New legislation for tenant fees came into force on 1 June 2019 and affects all tenants entering into Housing Act Tenancies from this date onwards. These are the most common type of tenancy and include Assured Shorthold Tenancies, licences to occupy and student lets where the accommodation is owned by the University.
The Tenant Fees Act 2019 is an important update to the legislation for tenants, landlords and letting agents as it means that a number of fees previously allowed for tenants are now banned.
Tenancies in existence before 1 June 2019 have a one-year grace period so the new Act won’t affect these tenancies until 1 June 2020.
What Is The Tenant Fees Act?
The Act limits the type and amount of payments landlords and letting agents can ask from tenants of private tenancies, including most assured shorthold tenancies, student housing, and lodger agreements.
Various payments are no longer allowed unless stated as a permitted payment under the Act.
Under the Act, permitted payments include:
- Tenancy deposits
- Late payment of rent
- Holding deposits, limited to one week’s rent
- Changing the terms of the tenancy
- Key loss
- Ending the tenancy early
- Council Tax
- TV licence
- Utilities and communications such as electricity and internet
A number of fees for tenants are no longer allowed – and this applies for all agreements with the tenant as well as with their guarantor or anyone acting on their behalf – including:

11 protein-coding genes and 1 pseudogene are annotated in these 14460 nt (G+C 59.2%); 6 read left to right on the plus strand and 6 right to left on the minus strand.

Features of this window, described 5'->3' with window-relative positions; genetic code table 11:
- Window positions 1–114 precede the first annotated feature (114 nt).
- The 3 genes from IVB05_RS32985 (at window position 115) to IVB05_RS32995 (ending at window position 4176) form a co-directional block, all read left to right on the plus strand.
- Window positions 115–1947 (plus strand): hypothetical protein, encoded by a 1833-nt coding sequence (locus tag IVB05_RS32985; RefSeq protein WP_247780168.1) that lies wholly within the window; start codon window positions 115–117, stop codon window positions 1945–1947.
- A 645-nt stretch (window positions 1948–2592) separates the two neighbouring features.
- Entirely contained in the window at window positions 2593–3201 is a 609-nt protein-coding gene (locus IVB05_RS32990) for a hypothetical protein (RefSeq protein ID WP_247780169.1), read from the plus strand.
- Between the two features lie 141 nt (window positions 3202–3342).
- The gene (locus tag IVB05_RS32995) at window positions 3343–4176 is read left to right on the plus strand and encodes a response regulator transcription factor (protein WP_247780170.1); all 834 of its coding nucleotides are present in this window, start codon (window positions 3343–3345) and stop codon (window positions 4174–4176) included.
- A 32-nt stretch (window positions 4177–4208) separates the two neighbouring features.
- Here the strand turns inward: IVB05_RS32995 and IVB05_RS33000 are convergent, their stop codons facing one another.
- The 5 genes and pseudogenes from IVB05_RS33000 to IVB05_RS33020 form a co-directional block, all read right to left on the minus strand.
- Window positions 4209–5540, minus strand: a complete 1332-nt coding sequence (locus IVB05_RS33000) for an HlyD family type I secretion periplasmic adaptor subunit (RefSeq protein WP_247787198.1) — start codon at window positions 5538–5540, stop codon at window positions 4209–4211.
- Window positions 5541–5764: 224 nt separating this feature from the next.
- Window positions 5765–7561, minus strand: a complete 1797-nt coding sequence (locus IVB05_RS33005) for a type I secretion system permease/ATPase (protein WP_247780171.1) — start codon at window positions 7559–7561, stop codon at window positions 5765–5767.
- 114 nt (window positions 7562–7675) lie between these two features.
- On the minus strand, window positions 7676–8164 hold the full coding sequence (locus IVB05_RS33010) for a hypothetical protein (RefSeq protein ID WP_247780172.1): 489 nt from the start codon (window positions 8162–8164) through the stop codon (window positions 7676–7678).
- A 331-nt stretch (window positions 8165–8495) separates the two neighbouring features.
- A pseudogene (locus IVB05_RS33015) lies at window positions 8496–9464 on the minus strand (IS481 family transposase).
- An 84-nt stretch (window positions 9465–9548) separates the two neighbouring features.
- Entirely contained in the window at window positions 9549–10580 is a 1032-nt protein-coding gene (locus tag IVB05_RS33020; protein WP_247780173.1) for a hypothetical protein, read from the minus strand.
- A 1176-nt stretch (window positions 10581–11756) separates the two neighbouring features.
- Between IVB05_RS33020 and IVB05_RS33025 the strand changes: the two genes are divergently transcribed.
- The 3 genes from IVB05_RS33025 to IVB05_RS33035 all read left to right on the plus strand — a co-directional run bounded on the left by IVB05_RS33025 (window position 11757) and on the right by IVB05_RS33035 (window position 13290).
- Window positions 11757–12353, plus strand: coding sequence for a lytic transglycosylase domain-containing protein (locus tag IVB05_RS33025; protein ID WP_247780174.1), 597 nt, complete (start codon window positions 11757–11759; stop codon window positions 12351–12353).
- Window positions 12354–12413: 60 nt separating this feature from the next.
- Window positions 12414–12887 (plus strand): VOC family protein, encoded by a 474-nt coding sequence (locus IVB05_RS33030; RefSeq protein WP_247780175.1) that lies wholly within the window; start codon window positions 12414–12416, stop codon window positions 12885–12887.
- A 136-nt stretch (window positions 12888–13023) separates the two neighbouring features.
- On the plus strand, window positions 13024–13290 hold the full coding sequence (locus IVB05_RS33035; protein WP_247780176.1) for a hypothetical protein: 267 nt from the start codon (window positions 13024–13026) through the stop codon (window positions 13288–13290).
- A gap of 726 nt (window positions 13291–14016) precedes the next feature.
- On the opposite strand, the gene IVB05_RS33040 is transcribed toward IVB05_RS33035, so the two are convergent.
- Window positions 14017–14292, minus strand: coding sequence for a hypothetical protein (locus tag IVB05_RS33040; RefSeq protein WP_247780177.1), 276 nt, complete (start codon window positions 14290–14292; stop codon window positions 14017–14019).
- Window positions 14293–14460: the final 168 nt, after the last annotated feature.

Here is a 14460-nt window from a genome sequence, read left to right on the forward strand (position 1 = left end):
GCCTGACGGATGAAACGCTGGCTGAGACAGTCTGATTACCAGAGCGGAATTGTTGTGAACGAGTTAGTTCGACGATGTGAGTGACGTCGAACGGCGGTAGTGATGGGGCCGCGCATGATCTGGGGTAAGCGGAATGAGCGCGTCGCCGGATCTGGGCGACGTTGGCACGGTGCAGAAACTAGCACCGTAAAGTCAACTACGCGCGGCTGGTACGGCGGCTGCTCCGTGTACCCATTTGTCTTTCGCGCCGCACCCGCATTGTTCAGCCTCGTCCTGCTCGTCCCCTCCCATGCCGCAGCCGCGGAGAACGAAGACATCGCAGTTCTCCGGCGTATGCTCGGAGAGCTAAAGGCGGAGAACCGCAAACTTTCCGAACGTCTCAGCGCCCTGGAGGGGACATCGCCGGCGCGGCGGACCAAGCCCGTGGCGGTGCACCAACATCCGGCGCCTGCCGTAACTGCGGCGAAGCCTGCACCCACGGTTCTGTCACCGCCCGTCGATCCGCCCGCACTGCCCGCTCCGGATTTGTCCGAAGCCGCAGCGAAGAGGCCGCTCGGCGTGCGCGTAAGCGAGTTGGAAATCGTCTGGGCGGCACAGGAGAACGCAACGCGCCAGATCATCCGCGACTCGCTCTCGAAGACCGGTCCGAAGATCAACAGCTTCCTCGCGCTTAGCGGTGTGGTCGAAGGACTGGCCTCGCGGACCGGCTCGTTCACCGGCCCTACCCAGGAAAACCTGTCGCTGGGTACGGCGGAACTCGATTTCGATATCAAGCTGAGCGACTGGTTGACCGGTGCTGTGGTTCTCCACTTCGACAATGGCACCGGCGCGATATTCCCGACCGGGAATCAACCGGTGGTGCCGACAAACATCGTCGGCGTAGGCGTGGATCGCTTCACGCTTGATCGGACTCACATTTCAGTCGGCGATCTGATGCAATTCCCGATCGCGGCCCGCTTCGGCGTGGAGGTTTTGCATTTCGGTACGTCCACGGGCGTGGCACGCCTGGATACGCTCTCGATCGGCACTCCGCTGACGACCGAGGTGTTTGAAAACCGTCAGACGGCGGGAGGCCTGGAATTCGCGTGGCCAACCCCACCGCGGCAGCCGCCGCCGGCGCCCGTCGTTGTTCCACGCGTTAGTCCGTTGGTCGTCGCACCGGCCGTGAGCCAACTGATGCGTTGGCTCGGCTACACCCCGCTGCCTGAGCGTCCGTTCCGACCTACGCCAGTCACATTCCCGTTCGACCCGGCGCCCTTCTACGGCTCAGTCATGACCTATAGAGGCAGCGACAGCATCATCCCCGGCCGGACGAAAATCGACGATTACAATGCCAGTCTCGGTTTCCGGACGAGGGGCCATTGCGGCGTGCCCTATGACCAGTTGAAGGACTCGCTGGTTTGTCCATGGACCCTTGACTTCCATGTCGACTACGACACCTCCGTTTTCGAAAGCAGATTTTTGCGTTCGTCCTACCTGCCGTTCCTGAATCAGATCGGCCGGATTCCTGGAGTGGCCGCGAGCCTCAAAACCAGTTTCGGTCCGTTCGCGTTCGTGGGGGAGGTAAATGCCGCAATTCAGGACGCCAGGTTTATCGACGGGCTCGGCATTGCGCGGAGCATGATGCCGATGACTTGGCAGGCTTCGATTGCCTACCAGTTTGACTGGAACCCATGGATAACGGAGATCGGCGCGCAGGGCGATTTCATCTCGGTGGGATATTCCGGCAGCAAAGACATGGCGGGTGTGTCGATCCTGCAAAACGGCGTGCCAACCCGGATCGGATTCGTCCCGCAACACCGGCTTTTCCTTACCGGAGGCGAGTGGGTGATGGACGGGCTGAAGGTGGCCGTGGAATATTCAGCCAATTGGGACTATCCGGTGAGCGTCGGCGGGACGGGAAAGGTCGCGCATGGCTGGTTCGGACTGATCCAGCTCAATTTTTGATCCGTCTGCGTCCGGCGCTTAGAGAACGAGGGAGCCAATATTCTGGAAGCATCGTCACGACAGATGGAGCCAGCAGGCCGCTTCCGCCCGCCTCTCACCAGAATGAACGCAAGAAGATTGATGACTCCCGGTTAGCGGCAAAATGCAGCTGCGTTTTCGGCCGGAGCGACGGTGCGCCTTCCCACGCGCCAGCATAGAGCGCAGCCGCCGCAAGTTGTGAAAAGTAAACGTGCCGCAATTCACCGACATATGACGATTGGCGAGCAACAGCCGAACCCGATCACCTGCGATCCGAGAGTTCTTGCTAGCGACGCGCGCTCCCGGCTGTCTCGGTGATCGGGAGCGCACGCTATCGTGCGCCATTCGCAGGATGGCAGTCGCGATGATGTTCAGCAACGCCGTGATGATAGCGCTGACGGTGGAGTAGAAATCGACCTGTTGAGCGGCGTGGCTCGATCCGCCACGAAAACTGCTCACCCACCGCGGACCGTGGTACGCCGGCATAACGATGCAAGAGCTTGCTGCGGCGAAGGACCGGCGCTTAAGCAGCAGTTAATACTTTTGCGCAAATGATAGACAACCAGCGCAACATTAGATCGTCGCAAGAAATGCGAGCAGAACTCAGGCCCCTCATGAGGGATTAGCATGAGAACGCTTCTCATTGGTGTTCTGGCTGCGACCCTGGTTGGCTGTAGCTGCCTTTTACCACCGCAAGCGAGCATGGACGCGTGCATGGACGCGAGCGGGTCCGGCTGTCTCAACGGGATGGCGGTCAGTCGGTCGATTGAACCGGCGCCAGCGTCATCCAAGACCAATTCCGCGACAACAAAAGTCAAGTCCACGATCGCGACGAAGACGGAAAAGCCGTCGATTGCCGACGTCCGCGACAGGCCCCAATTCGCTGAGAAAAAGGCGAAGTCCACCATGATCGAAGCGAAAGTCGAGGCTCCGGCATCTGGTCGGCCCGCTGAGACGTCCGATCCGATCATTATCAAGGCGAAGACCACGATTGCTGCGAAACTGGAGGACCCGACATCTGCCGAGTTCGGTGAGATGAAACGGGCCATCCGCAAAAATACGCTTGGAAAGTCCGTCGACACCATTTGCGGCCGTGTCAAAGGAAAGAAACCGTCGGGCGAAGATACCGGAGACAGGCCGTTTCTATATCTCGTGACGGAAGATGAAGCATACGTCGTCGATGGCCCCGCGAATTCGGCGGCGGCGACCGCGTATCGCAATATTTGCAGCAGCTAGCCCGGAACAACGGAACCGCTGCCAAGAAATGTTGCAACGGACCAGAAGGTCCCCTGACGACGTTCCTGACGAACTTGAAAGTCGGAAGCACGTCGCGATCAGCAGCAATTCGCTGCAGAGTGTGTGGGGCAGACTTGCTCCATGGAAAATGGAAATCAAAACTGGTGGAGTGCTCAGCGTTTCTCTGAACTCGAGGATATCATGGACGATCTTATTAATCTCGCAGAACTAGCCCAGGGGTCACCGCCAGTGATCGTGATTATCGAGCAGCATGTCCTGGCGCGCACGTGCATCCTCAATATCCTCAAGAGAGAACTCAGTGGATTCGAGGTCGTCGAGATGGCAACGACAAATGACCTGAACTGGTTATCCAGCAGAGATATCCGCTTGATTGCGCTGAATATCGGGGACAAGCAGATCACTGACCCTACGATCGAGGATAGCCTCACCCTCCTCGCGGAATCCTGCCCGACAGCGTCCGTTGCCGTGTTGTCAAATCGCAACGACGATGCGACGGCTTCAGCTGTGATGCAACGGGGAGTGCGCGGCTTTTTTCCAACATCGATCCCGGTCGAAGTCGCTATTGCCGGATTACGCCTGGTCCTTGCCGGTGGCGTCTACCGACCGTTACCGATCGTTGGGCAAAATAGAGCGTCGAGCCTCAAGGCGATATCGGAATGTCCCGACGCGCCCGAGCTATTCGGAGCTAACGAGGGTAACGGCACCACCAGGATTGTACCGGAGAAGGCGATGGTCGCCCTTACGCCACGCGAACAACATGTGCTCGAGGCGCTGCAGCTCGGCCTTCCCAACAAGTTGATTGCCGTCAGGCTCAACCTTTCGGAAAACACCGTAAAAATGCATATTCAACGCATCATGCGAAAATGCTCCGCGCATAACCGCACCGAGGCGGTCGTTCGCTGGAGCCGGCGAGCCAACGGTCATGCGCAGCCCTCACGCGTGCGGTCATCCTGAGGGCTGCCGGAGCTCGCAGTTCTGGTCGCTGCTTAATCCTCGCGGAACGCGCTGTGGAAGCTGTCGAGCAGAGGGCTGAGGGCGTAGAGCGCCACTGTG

- Set up fees
- Viewing fees
- Credit check fees
- Checkout fees
- Professional cleaning services fees
What Happens If The Act Is Not Followed?
The Act states that if a landlord or letting agent does not abide by the new law, they will face a penalty of up to £5,000 for every breach of a prohibited payment or repayment obligation. If a further breach is committed within five years of the penalty being given, a new penalty of up to £30,000 can be imposed.
The relevant local authority requires the landlord or letting agent to repay the tenant for any prohibited payment made or to repay the holding deposit plus interest.
The Act enables the tenant to apply to the First Tier Tribunal for the return of any outstanding amounts of prohibited payments or holding deposits.
What The Tenant Fees Act 2019 Means To You
Property law is complex and this latest legislation is no exception. It is an important piece of law for landlords and letting agents, as well as tenants, as it states what is now permitted when it comes to fees for tenants in tenancies from 1 June 2019.
To find out more about the Act and what it means to you, our property solicitors are here to help. We can provide tailored advice and guidance to help ensure you don’t unintentionally breach the new legislation.
To speak to our specialist team, please contact us at our Chorlton office on 0161 860 7123 or our Failsworth office on 0161 681 4005 or email email@example.com